As you probably know by now, Old School Wednesdays is a new weekly Book Smuggler feature. We came up with the idea towards the end of 2012, when we were feeling exhausted from the never-ending inundation of New and Shiny (and often over-hyped) books. What better way to snap out of a reading fugue than to take a mini-vacation into the past, right?
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We asked YOU for your favorite old school suggestions – and the response was so overwhelmingly awesome, we decided to compile a goodreads shelf, an ongoing database, AND a monthly readalong/book club. (Note that we’ve removed books that we have already read, or that we selfishly want to review as solos on Wednesday!)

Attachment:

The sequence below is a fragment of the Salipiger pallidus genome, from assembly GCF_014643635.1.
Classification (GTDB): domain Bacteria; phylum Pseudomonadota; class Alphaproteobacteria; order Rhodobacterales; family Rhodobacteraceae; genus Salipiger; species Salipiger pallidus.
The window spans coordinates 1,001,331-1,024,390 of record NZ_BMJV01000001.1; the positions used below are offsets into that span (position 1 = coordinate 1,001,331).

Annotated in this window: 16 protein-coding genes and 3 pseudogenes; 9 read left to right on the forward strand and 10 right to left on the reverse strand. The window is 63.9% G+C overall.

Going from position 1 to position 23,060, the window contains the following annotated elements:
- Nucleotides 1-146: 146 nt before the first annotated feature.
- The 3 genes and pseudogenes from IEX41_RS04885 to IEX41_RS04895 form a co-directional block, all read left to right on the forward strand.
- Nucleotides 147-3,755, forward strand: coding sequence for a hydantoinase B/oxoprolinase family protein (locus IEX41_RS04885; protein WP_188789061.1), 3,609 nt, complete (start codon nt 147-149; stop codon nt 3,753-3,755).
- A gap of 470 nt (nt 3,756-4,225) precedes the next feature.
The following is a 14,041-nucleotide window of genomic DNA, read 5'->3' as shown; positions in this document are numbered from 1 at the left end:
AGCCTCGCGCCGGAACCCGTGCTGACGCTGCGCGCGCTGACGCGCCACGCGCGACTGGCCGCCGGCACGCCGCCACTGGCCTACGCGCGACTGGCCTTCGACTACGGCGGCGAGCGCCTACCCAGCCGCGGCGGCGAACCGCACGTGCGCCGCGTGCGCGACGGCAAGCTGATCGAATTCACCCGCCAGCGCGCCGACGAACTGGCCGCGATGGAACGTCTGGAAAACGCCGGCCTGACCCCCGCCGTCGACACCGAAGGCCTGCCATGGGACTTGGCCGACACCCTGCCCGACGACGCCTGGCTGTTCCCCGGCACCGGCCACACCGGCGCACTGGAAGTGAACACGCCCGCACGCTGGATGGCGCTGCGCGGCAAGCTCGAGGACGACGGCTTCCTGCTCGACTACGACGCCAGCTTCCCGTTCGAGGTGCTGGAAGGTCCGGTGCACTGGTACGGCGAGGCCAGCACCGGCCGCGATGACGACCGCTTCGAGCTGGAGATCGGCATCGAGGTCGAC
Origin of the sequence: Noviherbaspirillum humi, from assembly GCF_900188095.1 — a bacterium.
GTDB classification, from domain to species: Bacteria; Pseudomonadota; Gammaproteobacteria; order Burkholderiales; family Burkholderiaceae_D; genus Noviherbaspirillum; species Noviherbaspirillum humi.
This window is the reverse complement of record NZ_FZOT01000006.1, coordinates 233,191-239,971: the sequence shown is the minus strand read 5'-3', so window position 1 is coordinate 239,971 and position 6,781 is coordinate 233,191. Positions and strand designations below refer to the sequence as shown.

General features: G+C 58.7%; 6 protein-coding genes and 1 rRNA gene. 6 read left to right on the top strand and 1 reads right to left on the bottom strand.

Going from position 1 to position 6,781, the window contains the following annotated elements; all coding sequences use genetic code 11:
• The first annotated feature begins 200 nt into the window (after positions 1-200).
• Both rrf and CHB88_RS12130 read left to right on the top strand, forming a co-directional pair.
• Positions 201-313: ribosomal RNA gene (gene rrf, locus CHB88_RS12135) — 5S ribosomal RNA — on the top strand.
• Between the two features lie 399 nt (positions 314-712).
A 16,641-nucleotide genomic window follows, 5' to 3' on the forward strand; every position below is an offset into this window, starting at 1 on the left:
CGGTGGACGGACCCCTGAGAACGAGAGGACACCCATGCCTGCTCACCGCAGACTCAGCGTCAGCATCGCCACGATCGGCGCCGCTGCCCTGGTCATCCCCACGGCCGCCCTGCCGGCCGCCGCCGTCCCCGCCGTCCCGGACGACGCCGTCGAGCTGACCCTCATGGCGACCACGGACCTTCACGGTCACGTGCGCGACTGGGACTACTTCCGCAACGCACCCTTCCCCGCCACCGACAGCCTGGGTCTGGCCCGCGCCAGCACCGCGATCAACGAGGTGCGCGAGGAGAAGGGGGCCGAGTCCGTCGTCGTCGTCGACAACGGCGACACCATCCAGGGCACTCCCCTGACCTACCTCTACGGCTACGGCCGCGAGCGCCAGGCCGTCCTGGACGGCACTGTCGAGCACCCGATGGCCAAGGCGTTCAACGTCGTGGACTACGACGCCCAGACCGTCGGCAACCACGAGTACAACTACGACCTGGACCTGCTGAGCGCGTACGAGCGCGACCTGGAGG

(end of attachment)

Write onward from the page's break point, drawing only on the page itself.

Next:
It is already time for our March poll! The official February readalong happens next week on February 26 (Jaran by Kate Elliott), but the clock stops for no one… and it is time for us to look to March!
You can vote on which title you’d like to read next month by using the poll in our sidebar, or following the titles below. Without further ado, here are the new crop of 5 titles for voting! The March readalong will take place on March 26.
Time Enough for Drums by Ann Rinaldi
Sixteen-year-old Jem struggles to maintain the status quo at home in Trenton, New Jersey, when the family men join the war for independence.
There are signs of rebellion in the Emerson household several years before the actual American Revolution hits in 1776! Brought up in a relatively liberal household, Jemima Emerson is quite a challenge for her tutor, John Reid, who is known as a Tory with strong ties to England. How could Jem’s parents be friends with a man who opposes American freedom? Jem longs for freedom on every level, in the home and her homeland?and John represents the forces that restrict her.